Chicago's offense wasn't expected to set the world on fire this year, but it also shouldn't be less efficient than those of the New Orleans Hornets, Cleveland Cavaliers and Detroit Pistons. Debilitating defense is this organization's current calling card, but since the All-Star break they've allowed 102.3 points per 100 possessions.
That's worse than the Washington Wizards and Golden State Warriors; that's the definition of disappointing for a team that's usually as consistent as any.
Last summer the Philadelphia 76ers pushed all their chips towards the center of the table, parting ways with Andre Iguodala, Elton Brand, Lou Williams, Moe Harkless and Nikola Vucevic so enigmatic big man Andrew Bynum could become the face of their franchise.
The situation has gone about as poorly as possible. Bynum will not play a game for the Sixers this season, and because he's an unrestricted free agent, there's a chance he never puts the uniform on at all.
After finding themselves one minute away from an appearance in the Eastern Conference finals last spring, the Sixers will not make the playoffs this season.
Jrue Holiday made his first All-Star team, and that's great. But Evan Turner showed no improvement in any area of his game, leaving the organization with multiple questions as it heads into the future.
Instead of burning down their house last summer, parting ways with guys like Kevin Garnett and Jeff Green and maybe even dealing Rajon Rondo, the Boston Celtics chose to attack the offseason.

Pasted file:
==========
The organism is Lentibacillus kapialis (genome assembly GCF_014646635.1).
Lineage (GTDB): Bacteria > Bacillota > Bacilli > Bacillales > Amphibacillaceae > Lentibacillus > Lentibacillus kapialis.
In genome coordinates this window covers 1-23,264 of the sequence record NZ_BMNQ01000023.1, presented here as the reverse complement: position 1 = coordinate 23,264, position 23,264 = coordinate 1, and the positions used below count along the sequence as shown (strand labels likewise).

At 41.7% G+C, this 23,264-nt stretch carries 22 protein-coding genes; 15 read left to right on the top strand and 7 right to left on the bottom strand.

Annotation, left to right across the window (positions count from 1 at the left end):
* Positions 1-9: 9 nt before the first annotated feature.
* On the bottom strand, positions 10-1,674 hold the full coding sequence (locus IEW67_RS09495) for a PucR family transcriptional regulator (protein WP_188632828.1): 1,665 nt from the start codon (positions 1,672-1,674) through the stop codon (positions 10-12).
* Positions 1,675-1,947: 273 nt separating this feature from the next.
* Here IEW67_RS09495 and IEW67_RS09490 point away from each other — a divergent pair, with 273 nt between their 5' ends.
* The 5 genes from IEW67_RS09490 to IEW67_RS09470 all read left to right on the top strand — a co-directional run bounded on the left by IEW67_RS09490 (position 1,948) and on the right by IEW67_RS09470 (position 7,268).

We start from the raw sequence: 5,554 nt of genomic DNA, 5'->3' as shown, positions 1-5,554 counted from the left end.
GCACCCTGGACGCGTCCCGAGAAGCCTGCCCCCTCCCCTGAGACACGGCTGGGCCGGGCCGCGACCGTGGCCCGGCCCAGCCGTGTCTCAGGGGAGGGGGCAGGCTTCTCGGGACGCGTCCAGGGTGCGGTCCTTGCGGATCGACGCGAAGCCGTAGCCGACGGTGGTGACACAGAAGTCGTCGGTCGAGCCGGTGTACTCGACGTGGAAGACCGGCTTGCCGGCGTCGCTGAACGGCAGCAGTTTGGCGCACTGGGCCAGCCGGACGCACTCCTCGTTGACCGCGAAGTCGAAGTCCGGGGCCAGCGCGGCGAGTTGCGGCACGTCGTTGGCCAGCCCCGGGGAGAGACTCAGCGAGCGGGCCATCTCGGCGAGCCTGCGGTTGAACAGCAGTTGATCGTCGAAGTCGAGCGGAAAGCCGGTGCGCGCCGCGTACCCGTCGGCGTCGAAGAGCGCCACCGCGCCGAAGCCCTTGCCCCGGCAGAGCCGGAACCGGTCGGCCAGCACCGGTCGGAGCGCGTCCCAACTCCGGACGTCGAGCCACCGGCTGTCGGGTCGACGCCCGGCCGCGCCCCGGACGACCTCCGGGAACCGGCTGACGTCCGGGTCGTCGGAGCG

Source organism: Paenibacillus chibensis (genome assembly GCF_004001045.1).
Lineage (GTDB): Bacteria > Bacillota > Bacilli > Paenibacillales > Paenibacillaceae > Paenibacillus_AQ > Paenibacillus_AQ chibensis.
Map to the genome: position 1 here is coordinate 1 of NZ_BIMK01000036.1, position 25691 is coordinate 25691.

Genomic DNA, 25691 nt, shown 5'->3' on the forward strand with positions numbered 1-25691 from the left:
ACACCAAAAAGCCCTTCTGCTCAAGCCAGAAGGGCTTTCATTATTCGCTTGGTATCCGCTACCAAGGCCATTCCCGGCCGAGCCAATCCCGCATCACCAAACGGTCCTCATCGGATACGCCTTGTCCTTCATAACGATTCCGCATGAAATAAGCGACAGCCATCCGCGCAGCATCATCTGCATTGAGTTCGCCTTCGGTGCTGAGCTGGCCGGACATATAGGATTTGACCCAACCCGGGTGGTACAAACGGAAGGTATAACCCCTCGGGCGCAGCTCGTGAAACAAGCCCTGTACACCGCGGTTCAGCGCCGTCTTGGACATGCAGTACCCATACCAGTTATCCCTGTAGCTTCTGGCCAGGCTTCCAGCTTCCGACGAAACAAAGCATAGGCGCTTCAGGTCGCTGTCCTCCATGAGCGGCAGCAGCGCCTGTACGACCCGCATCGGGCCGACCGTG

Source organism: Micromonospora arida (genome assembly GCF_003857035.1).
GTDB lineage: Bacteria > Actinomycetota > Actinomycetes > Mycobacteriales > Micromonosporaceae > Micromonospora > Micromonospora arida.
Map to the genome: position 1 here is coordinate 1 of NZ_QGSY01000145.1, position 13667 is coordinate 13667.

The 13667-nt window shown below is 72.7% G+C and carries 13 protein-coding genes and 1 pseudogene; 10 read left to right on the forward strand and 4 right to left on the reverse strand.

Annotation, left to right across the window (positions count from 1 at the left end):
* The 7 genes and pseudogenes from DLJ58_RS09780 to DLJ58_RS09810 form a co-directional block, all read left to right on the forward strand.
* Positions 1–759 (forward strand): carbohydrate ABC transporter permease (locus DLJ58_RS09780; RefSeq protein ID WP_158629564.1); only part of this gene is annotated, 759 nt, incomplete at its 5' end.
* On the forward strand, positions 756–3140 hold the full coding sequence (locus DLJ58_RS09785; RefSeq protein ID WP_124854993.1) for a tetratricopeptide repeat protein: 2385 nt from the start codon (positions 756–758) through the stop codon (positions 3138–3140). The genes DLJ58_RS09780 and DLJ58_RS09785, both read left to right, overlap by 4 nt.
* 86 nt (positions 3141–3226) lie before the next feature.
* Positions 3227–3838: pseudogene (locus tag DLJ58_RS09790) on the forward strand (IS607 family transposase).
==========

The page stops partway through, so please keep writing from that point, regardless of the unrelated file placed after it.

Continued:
They used their mid-level exception to sign Jason Terry away from the Dallas Mavericks, acquired Courtney Lee in a sign-and-trade with the Houston Rockets and gave Green, Garnett and Brandon Bass multi-year contracts.
If everyone could stay healthy, this team looked like a championship contender. But that isn't how it's turned out. The Celtics were 11-9 in their first 20 games, showing obvious difficulty in implementing all their new pieces.
Then Rondo tore his ACL during a double-overtime loss to the Atlanta Hawks on January 25 (Boston's sixth loss in a row). Rookie rebounding sensation Jared Sullinger had season-ending back surgery a couple weeks later, and the Celtics' chances of beating the Miami Heat in the playoffs took a lethal hit.
This season hasn't been what the Celtics thought it would be.
Short of the Miami Heat, no team headed into the 2012-13 season with greater expectations than the Los Angeles Lakers. With the addition of Hall of Fame talents Dwight Howard and Steve Nash, on paper this team looked nearly unbeatable.
But instead of running through the league and leaving wreckage in their path, the Lakers started the season by firing head coach Mike Brown after just five games. From that point they've never found a rhythm or any consistent playing style to hang their hat on.
Howard leads the league in rebounding, but because of offseason back surgery he hasn't been able to play consistently stout defense as expected.
Since the All-Star break their defense has been mediocre, allowing 103.6 points per 100 possessions (ranked 15th in the league). If it weren't for Kobe Bryant's miraculous all-around play on a nightly basis (his 6.0 assists per game are tied for a career best, according to Basketball-Reference.com), this team wouldn't even have a puncher's chance at making the playoffs.
Unless they recover to make an NBA Finals appearance, time will remember this Lakers team as one of the most disappointing groups in league history.